June 2015
Volume 56, Issue 7
Free
ARVO Annual Meeting Abstract  |   June 2015
Individual Retinal Capillary Network Visualization on Optical Coherence Tomography Angiography Based on Retinal Layer Segmentation
Author Affiliations & Notes
  • Masanori Hangai
    Ophthalmology, Saitama Medical University, Iruma, Japan
  • Takuhei Shoji
    Ophthalmology, Saitama Medical University, Iruma, Japan
  • Takeshi Katsumoto
    Ophthalmology, Saitama Medical University, Iruma, Japan
  • Shin Yoneya
    Ophthalmology, Saitama Medical University, Iruma, Japan
  • Yasuhiro Furuuchi
    NIDEK Co., Ltd., Gamagori, Japan
  • Masaaki Hanebuchi
    NIDEK Co., Ltd., Gamagori, Japan
  • Footnotes
    Commercial Relationships Masanori Hangai, Nidek (C), Nidek (F); Takuhei Shoji, None; Takeshi Katsumoto, None; Shin Yoneya, Nidek (C), Nidek (F); Yasuhiro Furuuchi, Nidek (E); Masaaki Hanebuchi, Nidek (E)
  • Footnotes
    Support None
Investigative Ophthalmology & Visual Science June 2015, Vol.56, 5950. doi:https://doi.org/
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      Masanori Hangai, Takuhei Shoji, Takeshi Katsumoto, Shin Yoneya, Yasuhiro Furuuchi, Masaaki Hanebuchi; Individual Retinal Capillary Network Visualization on Optical Coherence Tomography Angiography Based on Retinal Layer Segmentation. Invest. Ophthalmol. Vis. Sci. 2015;56(7 ):5950. doi: https://doi.org/.

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      © ARVO (1962-2015); The Authors (2016-present)

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Abstract
 
Purpose
 

Retinal capillary system is comprised of four capillary networks. The purpose of this study was to develop a method to visualize each of the four capillary networks using optical coherence tomography (OCT) angiography technology.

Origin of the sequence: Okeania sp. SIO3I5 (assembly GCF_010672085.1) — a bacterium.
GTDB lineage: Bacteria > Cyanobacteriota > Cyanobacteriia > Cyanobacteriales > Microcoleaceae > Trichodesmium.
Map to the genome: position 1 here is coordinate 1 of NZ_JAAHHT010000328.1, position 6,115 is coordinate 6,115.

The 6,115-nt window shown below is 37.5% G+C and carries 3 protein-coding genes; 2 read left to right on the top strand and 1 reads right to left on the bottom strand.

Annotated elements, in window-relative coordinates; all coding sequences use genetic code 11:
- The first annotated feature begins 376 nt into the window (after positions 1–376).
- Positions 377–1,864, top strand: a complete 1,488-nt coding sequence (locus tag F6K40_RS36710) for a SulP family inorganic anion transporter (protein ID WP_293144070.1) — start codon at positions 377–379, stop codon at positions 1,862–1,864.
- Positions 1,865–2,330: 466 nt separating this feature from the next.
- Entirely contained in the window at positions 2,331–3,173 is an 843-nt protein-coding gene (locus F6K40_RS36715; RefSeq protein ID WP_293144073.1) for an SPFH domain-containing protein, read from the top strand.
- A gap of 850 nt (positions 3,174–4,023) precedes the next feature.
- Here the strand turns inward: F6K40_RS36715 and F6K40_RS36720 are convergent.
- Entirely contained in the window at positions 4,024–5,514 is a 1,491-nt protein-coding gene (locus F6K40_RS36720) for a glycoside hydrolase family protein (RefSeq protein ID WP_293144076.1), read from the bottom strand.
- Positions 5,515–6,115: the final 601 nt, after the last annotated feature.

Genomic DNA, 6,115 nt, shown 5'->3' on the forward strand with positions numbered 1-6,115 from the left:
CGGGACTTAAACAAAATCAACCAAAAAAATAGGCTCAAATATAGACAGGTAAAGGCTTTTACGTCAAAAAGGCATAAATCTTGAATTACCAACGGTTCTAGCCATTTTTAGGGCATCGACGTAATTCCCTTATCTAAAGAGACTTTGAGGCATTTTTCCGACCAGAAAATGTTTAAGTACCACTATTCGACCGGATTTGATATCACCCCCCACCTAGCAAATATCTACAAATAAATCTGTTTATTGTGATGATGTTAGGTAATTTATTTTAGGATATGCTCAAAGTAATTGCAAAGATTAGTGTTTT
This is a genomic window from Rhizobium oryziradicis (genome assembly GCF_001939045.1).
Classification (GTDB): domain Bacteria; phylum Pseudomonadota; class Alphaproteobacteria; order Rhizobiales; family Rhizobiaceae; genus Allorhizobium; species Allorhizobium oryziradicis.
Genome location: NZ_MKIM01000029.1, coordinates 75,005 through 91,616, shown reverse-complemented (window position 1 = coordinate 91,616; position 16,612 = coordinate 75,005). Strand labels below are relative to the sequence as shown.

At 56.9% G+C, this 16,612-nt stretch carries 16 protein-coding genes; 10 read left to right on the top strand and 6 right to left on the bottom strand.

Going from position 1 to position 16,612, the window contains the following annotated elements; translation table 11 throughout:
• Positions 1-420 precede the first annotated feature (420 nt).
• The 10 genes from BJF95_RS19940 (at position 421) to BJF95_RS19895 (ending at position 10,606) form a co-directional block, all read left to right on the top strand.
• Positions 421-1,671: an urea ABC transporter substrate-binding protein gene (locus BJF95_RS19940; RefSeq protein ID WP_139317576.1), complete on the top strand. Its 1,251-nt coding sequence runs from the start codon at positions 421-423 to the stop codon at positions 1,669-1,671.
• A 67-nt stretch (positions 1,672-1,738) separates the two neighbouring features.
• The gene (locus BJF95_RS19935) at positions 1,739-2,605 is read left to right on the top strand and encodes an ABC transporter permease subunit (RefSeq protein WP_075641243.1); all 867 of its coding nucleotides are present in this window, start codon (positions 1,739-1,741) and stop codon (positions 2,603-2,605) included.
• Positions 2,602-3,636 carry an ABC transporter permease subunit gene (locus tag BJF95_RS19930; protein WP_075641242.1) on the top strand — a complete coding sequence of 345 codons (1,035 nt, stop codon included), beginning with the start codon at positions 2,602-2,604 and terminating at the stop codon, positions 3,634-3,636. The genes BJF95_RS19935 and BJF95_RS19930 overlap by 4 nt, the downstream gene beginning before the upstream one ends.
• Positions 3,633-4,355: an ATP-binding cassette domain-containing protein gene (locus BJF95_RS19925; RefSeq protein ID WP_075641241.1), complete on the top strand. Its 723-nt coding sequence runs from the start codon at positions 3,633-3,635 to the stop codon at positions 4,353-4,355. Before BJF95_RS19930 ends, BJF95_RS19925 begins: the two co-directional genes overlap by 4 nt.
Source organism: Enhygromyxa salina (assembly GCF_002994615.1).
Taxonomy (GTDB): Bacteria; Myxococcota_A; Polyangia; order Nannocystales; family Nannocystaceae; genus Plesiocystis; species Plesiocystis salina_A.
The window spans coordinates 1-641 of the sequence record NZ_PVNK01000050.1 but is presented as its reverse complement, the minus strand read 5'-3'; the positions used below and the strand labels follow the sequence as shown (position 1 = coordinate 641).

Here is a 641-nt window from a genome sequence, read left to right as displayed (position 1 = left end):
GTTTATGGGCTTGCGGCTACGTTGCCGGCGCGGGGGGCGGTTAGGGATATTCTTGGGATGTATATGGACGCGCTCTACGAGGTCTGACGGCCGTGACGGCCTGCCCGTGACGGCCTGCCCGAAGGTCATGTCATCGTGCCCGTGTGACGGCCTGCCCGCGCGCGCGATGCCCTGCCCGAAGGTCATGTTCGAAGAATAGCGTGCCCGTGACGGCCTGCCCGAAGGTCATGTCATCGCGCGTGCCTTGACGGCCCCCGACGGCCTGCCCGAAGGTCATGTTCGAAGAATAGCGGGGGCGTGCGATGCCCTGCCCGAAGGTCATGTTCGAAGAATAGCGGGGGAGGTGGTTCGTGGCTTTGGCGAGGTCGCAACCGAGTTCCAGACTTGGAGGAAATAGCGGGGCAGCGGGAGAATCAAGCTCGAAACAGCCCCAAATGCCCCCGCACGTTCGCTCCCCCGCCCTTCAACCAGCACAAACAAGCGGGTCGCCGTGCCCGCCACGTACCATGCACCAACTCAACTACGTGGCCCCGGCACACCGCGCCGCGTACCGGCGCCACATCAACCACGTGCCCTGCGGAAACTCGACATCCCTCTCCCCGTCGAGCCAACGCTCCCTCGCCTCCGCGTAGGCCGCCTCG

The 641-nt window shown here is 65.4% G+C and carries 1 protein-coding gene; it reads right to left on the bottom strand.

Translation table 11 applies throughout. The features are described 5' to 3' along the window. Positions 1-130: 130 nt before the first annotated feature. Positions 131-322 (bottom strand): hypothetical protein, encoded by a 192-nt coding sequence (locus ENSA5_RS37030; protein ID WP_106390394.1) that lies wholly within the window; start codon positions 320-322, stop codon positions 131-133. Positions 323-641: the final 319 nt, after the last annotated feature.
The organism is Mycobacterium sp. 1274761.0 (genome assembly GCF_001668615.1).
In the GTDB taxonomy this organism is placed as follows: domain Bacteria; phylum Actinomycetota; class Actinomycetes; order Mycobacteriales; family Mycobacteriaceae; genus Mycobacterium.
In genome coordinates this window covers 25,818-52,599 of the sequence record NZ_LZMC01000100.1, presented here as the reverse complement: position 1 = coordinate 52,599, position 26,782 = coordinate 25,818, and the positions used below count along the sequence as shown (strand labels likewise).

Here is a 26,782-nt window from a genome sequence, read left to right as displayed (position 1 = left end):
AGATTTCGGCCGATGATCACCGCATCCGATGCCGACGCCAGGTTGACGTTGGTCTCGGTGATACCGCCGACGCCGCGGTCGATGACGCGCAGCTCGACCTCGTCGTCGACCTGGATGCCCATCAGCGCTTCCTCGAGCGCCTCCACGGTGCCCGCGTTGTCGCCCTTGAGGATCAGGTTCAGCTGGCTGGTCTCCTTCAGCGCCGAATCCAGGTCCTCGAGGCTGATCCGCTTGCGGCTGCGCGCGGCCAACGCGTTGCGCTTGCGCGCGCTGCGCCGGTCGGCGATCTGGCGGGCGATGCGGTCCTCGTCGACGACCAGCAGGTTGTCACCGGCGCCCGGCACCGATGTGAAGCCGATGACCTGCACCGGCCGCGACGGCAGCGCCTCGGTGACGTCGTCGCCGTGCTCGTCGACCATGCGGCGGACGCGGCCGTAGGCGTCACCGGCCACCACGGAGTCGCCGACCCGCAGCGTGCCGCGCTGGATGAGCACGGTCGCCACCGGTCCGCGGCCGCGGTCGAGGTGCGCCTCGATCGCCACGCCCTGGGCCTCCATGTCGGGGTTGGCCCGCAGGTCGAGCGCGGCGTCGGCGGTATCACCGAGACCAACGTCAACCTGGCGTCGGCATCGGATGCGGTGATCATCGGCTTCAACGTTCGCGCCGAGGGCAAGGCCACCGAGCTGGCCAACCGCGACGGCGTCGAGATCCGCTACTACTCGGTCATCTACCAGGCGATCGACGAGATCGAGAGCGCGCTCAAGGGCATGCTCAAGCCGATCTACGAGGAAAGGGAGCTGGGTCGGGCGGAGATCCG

Methods
 

Raster scans of 256A-Scan×256B-Scan by spectral-domain OCT (SD-OCT) were repeated four times within the 4.5 mm × 4.5 mm square macular region. Three-dimensional angiographic images were reconstructed by a motion-contrast method from the four data set. Automated layer boundary segmentation was performed on the intensity-based OCT images generated from the same data set. Angiographic images between the posterior boundary of and x-pixel (1 pixel= 4.2 μm) anterior line of the retinal nerve fiber layer (RNFL) were defined as RNFL capillary plexus (RNFLP). Angiographic images between the two lines y-pixel, anterior and posterior to the anterior boundary of the inner nuclear layer (INL) were defined as intermediate capillary plexus (ICP). Angiographic images between the two lines z-pixel, anterior and posterior to the posterior boundary of the INL were defined as deep capillary plexus (DCP). Angiographic images between RNFLP and ICP were defined as superficial capillary plexus (SCP). Visualization of capillary patterns were compared by changing the number of x, y, and z pixels in ten normal eyes.

 
Results
 

Images of the four capillary networks showed distinct capillary patterns. A complete image of RNFLP was obtained when x ≥ 3 pixels. Even if the number of x-pixels was increased, no capillary patterns were obtained in the parafoveal region and temporal raphe. SCP, ICP and DCP showed dense mesh patterns, which were different among the three networks. However, a partial overlap of capillary patterns of ICP was observed with that of SCP, and an overlap of some capillary patterns of SCP was observed with that of ICP. These partial overlaps changed with the number of y, but it did not disappear. In contrast, little overlap of the other plexus was found in the DCP. More than seven pixels in z were required to obtain a complete image of DCP.

 
Conclusions
 

Visualization of individual retinal capillary networks was possible based on segmentation of layer boundaries. No visualization of capillary patterns of RNFLP in the parafovea and temporal raphe and overlaps of partial capillary signals between SCP and ICP need to be addressed.

 
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